When you’ve worked on a project for three years, are close to the finish line and then have your efforts suddenly interrupted by something that is out of your control, your spirits might be, to say the least, dampened. But although this year’s BFA Digital Arts student exhibition took a different turn, students and lecturers joined forces to put together their first ever virtual art exhibition, and unexpectedly turned an experience full of uncertainties into an opportunity of positive firsts.
On the day of the launch, Newspoint spoke to Dr Trevor Borg & Dr Matthew Galea, two lecturers who are part of the curatorial team of this virtual exhibition, for some final words as everyone positions themselves for launch.
How has your experience of teaching these students been, pre-COVID-19? What was the level of excitement before you knew of the online shift?
The Degree Exhibition is a milestone that the students and lecturers within the Department look forward to every year. It is the culmination of three years of hard work that are manifested in this annual showcase. The level of excitement this year was no different. 35 students, each presenting their own individual projects and artistic research can be quite challenging from a lecturers’ and curators’ point of view. We are glad to say that our students have been a very resourceful group and they have adapted to the situation in a very short time, if anything the COVID-19 pandemic brought about more maturity and cooperation.
How did the students react to the idea of the digital exhibition, and does their reaction augur well in terms of their capability of adapting to change in the working world?
After the initial shock and of course the uncertainty of the new context brought about by the pandemic, our students responded very well. The shift online of course entailed some major rethinking of certain pieces, in a time when the students are working on finalising their practice-based research, whereby the actual practice constitutes half of their dissertation.
As art students, they are capable of creatively adapting and evolving according to the ever-changing reality out there. Since we already work very closely with technology, that is continuously changing, our students were well prepared to ride this wave and we are confident that they have the required skills and a degree of resourcefulness that will see them through any scenario that may arise in their future career.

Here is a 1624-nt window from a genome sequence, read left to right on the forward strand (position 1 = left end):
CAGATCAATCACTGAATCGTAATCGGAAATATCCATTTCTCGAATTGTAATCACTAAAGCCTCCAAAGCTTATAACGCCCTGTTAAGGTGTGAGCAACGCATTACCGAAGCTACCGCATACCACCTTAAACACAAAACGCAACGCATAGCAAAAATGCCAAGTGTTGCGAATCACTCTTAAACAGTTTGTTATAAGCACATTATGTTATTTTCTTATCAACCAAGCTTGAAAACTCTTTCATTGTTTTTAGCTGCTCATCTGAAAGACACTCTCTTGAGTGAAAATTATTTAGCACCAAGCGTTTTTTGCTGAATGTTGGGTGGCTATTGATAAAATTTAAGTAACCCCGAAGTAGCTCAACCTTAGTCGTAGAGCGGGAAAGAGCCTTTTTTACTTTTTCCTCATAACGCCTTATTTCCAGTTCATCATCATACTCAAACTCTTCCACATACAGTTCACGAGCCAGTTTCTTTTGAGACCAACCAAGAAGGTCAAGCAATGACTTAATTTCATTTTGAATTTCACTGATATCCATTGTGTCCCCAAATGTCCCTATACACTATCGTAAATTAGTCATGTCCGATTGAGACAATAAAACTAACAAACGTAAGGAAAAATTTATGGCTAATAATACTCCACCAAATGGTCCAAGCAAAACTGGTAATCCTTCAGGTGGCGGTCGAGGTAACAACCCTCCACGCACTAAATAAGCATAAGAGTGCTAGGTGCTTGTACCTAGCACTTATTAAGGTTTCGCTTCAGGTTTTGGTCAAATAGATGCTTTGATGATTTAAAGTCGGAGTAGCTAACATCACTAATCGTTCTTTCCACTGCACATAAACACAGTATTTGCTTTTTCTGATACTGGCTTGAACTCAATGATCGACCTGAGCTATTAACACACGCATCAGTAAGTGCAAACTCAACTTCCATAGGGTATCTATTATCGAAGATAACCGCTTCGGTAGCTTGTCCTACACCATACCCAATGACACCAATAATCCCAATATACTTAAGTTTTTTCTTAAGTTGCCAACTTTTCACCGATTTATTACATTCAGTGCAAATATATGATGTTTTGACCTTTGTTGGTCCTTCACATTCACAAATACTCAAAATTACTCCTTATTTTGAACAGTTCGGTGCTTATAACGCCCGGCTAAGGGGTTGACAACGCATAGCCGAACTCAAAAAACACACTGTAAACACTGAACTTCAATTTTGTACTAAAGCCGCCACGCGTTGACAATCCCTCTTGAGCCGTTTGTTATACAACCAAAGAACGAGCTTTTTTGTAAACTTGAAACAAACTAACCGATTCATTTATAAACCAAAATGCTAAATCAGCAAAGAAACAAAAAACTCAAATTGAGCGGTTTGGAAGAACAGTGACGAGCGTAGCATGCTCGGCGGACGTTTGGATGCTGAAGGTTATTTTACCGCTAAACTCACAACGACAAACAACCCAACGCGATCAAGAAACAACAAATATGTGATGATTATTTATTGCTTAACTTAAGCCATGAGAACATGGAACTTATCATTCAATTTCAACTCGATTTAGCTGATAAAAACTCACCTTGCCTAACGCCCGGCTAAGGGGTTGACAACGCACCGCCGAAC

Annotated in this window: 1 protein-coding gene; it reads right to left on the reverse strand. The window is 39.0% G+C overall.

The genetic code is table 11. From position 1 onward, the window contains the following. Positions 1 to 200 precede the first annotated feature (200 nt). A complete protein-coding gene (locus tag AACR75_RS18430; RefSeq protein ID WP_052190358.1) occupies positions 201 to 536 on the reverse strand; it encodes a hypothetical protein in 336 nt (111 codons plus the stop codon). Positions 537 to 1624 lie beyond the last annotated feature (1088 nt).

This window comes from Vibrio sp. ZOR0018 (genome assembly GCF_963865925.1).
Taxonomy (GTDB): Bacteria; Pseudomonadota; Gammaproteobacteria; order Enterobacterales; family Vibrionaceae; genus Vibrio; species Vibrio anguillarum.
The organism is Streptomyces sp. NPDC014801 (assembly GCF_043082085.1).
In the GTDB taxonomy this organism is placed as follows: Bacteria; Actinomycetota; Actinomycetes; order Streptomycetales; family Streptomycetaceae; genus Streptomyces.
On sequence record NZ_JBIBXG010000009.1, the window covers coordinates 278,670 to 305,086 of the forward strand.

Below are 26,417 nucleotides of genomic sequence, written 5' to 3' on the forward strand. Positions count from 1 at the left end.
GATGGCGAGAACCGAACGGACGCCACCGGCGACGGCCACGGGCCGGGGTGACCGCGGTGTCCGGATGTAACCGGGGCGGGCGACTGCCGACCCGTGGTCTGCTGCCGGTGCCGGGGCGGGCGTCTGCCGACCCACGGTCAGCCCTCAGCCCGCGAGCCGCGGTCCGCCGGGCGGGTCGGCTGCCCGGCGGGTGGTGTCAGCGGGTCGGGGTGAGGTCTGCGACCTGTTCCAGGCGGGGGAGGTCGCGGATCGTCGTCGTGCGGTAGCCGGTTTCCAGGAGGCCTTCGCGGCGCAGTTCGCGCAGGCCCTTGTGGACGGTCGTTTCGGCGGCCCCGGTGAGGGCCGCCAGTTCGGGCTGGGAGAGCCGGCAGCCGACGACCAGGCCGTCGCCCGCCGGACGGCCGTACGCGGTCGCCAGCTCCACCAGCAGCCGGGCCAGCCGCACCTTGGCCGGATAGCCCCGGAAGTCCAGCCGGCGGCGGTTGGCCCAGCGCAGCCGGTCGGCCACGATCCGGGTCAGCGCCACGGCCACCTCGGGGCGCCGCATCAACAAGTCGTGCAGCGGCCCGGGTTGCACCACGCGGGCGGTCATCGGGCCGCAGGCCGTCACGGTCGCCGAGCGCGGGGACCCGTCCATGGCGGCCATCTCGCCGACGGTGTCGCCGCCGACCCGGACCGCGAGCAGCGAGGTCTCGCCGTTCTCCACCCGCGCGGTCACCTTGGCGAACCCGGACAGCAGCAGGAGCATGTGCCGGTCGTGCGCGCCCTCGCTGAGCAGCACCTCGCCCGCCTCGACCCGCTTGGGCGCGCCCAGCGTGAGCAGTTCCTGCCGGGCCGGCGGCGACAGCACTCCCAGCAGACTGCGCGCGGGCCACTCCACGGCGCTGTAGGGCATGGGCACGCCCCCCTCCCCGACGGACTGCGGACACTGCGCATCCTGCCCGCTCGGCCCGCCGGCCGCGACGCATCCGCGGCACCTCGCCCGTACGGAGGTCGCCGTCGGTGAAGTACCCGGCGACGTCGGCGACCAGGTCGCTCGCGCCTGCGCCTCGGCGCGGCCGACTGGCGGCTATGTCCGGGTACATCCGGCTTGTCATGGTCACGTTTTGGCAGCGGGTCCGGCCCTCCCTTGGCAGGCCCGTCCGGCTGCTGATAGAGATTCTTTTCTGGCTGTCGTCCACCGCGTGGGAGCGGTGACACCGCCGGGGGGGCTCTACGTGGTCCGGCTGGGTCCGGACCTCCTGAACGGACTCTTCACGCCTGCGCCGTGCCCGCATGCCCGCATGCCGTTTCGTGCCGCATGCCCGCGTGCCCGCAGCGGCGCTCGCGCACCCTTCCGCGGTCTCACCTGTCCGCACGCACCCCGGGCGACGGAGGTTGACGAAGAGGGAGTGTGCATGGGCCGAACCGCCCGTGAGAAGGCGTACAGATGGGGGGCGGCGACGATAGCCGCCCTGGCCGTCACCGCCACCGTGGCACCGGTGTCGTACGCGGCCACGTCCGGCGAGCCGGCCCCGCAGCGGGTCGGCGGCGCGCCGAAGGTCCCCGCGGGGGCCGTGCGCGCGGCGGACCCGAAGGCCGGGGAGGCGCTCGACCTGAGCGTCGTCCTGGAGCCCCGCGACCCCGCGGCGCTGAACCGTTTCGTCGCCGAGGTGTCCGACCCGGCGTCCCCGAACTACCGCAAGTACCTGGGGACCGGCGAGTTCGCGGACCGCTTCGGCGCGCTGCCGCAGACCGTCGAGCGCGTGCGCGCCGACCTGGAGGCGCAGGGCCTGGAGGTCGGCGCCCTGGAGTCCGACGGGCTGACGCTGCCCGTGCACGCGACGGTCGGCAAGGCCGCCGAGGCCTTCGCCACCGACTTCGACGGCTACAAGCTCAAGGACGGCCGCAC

Having 35 emerging artists share a space would be considered, under normal circumstances, a bit hectic. There are differences of opinion and various areas of expertise. How did you manage to keep everyone happy?
It is probably impossible to keep everyone happy. Large group shows require a lot of cooperation and negotiation. The most important factor, we believe, is having a shared goal and through teamwork what may appear as a hectic balance between a number of disparate elements that perhaps would never fit together, would ultimately lead to something bigger than the sum of its parts.
Can you elaborate a bit about the themes being explored in this digital exhibition, and whether they were chosen by the artists themselves?
Students individually choose their own research direction and how this would translate into a practical project. This year the exhibition will showcase a diverse range of media and practices touching upon a number of diverse thematic areas. Some of these include: body modification, surveillance, the duality in relationships, mental health in a digital age, gender identity, dance, sound/image synthesis, portraiture, artificial intelligence, phobias, software design and homelessness.
Is the exhibition just an opportunity to network and meet future employers?
It is more than that. Other than giving the students a platform to showcase their research, the exhibition presents an opportunity for the dissemination of ideas and experiences.
An exhibition is a statement, it is a snapshot of what is going on not only within our Department, in terms of artistic research at a first degree level, but also to demonstrate how our students think, respond and engage with society and the world around them. Being online also propels the exhibition beyond the limitations of a physical space by opening up new horizons beyond our shores.
How do you intend to carry on with next year’s lectures and exhibitions? Will there be any changes to how the study-units will be taught?
This is still to be determined, however, even prior to the pandemic, we had already been considering a shift towards a blended-learning approach. We believe that a number of positive outcomes have and will continue to emerge from this experience and some of these developments will become part of our programme of studies. All in all, we can still predict that the Digital Arts Degree Exhibition will remain a highlight in our local cultural calendar.
Tune in to the launch of the exhibition, to take place 29 May 2020 at 18:00, via Facebook.